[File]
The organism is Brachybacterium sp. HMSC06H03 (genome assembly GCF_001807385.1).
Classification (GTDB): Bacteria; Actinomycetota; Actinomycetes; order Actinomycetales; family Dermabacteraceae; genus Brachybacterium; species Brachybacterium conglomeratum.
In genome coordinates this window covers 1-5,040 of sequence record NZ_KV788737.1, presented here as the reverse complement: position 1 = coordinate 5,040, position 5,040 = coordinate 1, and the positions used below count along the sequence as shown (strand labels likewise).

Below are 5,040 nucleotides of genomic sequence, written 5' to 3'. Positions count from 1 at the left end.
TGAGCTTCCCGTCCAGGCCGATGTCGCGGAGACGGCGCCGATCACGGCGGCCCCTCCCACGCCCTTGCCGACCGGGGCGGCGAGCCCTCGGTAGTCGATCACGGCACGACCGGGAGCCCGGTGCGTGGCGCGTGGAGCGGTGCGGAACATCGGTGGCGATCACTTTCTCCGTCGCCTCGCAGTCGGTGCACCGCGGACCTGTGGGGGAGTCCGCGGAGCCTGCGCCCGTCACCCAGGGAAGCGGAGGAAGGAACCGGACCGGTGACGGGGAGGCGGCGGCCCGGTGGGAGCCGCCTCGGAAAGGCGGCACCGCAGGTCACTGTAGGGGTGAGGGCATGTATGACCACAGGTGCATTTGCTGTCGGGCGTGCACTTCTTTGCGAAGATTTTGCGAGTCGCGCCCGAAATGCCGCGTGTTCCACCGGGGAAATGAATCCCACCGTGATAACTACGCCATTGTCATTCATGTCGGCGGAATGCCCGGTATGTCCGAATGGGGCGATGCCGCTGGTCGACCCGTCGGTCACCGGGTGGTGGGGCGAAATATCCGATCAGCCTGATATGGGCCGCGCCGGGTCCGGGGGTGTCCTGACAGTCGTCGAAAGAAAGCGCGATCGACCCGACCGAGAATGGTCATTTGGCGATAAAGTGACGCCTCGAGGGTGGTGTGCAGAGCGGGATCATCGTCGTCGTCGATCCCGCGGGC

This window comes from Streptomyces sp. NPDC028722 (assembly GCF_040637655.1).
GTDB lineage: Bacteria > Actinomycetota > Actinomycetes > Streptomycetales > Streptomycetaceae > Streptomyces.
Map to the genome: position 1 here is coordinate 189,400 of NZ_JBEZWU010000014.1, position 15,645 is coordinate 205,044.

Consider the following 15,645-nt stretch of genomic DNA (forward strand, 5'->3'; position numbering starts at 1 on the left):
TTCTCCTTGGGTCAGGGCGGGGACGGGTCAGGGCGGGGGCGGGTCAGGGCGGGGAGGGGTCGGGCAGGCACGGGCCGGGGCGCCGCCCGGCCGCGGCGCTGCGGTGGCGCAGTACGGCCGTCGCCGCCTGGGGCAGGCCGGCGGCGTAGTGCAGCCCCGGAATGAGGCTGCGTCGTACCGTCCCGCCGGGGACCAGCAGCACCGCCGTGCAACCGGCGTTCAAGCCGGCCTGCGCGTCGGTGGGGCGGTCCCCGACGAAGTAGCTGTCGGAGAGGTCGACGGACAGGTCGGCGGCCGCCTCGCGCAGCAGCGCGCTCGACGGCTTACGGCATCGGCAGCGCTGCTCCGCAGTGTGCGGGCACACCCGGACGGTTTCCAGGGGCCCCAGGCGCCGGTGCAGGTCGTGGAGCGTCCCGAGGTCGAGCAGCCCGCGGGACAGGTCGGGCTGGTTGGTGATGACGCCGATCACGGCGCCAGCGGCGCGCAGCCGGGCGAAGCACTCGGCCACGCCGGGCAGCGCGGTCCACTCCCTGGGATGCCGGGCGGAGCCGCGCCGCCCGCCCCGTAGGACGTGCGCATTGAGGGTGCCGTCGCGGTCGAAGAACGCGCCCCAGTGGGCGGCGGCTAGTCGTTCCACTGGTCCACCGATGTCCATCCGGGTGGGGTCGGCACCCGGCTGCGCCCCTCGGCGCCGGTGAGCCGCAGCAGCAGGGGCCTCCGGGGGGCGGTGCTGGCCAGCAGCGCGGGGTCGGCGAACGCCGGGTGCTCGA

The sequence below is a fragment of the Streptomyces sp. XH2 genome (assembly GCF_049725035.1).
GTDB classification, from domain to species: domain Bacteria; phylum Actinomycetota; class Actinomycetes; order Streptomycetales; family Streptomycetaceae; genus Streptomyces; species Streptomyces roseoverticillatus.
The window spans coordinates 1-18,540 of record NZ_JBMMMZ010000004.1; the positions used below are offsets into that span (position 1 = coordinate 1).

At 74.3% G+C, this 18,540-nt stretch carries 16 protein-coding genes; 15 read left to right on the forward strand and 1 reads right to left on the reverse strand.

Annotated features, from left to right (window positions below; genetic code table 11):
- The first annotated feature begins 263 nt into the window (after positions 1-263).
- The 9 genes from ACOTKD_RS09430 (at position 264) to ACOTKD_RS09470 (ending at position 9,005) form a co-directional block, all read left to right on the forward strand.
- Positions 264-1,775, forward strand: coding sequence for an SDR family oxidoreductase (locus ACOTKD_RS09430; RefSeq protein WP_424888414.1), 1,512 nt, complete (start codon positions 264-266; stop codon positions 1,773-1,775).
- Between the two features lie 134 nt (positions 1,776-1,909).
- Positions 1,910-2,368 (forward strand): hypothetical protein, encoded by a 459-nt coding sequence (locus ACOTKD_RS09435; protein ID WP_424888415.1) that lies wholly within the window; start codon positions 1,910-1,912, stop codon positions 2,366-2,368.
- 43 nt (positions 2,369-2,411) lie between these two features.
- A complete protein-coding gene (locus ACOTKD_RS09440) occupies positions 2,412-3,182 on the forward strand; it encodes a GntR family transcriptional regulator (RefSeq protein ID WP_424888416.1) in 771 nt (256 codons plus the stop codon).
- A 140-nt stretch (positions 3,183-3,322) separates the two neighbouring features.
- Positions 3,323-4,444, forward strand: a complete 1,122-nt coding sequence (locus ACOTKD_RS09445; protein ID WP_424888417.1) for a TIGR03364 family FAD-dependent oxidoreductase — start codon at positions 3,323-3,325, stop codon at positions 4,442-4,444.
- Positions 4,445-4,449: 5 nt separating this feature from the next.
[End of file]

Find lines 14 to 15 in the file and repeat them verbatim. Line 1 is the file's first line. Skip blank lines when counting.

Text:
At 74.3% G+C, this 18,540-nt stretch carries 16 protein-coding genes; 15 read left to right on the forward strand and 1 reads right to left on the reverse strand.

Annotated features, from left to right (window positions below; genetic code table 11):